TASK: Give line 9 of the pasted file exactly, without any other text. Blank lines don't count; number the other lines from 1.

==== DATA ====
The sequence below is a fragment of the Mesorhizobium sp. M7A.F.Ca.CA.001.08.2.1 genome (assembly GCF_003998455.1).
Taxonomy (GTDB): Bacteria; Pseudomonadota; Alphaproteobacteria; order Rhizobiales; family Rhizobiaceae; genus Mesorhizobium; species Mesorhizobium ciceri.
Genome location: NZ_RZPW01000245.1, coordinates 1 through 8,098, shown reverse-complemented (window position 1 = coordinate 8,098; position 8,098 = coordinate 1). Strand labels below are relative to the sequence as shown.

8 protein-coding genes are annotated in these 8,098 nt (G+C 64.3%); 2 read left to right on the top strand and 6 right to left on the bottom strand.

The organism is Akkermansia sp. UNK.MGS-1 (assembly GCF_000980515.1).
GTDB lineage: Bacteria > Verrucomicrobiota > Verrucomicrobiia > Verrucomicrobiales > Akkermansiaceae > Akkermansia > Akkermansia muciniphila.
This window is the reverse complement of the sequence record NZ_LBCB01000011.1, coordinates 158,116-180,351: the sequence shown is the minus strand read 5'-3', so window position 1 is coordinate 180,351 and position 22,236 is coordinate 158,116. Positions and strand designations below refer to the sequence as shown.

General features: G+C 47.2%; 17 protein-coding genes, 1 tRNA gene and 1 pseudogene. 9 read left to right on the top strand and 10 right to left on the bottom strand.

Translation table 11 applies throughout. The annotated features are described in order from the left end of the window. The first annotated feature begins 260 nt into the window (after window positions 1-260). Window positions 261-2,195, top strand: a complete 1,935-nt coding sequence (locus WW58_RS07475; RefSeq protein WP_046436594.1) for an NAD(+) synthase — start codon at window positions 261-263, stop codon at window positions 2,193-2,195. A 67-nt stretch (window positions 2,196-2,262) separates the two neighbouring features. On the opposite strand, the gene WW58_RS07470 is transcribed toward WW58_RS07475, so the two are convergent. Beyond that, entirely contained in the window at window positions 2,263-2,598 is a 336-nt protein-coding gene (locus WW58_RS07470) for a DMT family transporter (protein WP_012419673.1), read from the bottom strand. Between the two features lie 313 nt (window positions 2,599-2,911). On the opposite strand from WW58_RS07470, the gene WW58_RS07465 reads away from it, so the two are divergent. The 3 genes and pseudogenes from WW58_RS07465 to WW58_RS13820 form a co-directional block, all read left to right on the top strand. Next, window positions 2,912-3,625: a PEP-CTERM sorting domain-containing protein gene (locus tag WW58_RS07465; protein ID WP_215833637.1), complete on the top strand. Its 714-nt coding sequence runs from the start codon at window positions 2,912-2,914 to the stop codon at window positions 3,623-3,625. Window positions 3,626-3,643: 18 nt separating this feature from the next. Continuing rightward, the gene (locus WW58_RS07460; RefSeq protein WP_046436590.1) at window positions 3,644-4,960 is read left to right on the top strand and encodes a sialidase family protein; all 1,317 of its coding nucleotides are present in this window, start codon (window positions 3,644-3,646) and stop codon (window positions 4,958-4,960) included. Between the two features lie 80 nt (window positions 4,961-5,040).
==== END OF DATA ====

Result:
Translation table 11 applies throughout. The annotated features are described in order from the left end of the window. The first annotated feature begins 260 nt into the window (after window positions 1-260). Window positions 261-2,195, top strand: a complete 1,935-nt coding sequence (locus WW58_RS07475; RefSeq protein WP_046436594.1) for an NAD(+) synthase — start codon at window positions 261-263, stop codon at window positions 2,193-2,195. A 67-nt stretch (window positions 2,196-2,262) separates the two neighbouring features. On the opposite strand, the gene WW58_RS07470 is transcribed toward WW58_RS07475, so the two are convergent. Beyond that, entirely contained in the window at window positions 2,263-2,598 is a 336-nt protein-coding gene (locus WW58_RS07470) for a DMT family transporter (protein WP_012419673.1), read from the bottom strand. Between the two features lie 313 nt (window positions 2,599-2,911). On the opposite strand from WW58_RS07470, the gene WW58_RS07465 reads away from it, so the two are divergent. The 3 genes and pseudogenes from WW58_RS07465 to WW58_RS13820 form a co-directional block, all read left to right on the top strand. Next, window positions 2,912-3,625: a PEP-CTERM sorting domain-containing protein gene (locus tag WW58_RS07465; protein ID WP_215833637.1), complete on the top strand. Its 714-nt coding sequence runs from the start codon at window positions 2,912-2,914 to the stop codon at window positions 3,623-3,625. Window positions 3,626-3,643: 18 nt separating this feature from the next. Continuing rightward, the gene (locus WW58_RS07460; RefSeq protein WP_046436590.1) at window positions 3,644-4,960 is read left to right on the top strand and encodes a sialidase family protein; all 1,317 of its coding nucleotides are present in this window, start codon (window positions 3,644-3,646) and stop codon (window positions 4,958-4,960) included. Between the two features lie 80 nt (window positions 4,961-5,040).